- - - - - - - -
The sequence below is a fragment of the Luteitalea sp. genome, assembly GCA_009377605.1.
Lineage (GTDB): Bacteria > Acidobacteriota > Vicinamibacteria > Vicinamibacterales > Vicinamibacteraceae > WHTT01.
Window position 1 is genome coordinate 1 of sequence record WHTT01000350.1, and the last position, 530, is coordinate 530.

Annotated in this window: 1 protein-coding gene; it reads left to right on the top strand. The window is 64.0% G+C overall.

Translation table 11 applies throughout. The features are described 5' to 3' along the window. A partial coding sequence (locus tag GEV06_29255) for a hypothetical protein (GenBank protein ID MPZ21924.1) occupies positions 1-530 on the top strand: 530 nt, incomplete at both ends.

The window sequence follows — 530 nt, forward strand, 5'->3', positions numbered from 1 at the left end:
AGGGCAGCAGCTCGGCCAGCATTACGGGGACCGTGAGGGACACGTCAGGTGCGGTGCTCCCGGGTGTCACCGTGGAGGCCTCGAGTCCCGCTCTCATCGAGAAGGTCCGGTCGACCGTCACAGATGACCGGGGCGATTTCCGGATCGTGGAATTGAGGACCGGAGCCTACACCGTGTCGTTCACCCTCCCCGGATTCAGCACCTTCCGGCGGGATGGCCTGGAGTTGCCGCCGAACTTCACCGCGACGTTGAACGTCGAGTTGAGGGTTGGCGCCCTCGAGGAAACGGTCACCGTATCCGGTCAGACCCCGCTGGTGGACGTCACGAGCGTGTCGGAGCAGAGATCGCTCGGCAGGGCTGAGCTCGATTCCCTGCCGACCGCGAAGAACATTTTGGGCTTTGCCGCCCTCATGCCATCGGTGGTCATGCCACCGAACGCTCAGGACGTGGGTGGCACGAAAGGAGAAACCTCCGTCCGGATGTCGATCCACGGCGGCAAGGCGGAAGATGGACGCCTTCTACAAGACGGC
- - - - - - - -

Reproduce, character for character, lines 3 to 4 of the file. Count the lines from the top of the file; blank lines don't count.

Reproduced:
Window position 1 is genome coordinate 1 of sequence record WHTT01000350.1, and the last position, 530, is coordinate 530.

Annotated in this window: 1 protein-coding gene; it reads left to right on the top strand. The window is 64.0% G+C overall.